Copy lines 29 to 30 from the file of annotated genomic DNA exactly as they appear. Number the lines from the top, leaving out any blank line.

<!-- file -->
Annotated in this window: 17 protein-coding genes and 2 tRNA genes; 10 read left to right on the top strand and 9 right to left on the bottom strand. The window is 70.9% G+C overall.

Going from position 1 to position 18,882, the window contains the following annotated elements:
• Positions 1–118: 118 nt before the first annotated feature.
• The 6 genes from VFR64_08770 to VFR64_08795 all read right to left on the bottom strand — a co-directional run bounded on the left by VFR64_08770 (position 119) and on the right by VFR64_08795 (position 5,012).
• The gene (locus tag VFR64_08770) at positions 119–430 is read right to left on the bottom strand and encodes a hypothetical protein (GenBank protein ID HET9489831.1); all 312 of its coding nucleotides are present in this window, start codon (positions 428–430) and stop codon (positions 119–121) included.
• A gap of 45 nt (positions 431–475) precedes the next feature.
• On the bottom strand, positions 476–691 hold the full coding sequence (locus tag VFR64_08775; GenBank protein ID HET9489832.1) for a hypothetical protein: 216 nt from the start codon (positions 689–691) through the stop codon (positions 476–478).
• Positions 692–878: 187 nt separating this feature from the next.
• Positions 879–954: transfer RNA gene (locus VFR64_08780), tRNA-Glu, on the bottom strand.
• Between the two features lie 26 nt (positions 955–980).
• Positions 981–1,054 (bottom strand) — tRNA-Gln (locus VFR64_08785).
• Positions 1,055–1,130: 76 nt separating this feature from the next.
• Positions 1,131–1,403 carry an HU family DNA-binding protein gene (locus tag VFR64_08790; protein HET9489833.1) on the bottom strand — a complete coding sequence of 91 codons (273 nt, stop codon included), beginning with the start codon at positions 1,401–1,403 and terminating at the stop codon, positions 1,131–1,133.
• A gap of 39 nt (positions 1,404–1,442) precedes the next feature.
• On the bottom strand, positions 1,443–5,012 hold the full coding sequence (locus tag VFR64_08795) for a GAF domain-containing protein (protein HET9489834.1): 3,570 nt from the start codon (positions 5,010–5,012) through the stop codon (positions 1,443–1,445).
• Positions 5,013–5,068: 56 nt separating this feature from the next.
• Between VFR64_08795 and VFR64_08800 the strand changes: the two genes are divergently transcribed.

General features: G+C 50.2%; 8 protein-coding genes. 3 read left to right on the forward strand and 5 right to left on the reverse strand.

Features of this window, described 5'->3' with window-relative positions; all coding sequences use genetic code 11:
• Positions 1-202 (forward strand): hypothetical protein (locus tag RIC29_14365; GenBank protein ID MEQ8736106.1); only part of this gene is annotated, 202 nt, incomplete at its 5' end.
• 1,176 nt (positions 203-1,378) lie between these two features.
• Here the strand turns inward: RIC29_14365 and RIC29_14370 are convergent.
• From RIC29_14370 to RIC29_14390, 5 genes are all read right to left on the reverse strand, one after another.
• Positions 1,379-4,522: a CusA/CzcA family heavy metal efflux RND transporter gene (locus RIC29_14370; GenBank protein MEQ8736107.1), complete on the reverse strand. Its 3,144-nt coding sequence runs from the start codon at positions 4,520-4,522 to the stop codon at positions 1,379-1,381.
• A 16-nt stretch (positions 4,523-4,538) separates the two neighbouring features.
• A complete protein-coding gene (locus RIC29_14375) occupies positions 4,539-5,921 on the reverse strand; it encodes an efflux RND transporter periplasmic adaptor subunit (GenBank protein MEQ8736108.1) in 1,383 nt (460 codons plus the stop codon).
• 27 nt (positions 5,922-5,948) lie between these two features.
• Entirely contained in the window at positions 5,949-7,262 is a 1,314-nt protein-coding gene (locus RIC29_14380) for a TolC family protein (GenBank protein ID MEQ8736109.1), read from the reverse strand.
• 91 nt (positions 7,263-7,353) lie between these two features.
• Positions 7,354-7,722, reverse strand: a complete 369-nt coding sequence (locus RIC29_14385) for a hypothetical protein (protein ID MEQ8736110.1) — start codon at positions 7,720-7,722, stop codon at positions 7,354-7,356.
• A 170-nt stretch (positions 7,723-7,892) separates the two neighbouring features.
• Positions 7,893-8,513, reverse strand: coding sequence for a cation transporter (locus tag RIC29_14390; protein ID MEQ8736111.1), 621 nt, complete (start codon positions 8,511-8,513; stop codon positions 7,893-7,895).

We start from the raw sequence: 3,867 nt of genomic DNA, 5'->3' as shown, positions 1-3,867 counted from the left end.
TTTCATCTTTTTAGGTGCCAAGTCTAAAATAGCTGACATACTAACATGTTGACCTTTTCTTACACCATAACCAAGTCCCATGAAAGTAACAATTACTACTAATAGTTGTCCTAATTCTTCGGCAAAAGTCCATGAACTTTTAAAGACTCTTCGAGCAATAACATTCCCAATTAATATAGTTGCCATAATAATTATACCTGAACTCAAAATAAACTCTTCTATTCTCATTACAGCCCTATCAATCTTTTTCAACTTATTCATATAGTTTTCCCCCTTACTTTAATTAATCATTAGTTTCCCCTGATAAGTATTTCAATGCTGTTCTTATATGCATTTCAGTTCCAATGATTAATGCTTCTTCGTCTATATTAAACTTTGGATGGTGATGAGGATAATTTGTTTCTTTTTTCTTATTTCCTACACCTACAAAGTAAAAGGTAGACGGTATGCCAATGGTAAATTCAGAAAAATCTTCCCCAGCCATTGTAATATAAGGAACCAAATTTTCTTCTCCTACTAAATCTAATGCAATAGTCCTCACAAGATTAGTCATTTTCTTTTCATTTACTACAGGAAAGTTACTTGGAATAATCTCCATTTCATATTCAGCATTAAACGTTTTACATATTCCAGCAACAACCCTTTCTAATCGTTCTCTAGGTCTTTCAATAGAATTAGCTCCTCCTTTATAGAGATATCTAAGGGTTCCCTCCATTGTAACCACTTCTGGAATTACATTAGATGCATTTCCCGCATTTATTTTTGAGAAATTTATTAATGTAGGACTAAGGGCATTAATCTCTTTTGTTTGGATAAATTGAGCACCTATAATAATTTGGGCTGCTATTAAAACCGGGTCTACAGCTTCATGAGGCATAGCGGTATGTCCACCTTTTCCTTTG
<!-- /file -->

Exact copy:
• 91 nt (positions 7,263-7,353) lie between these two features.
• Positions 7,354-7,722, reverse strand: a complete 369-nt coding sequence (locus RIC29_14385) for a hypothetical protein (protein ID MEQ8736110.1) — start codon at positions 7,720-7,722, stop codon at positions 7,354-7,356.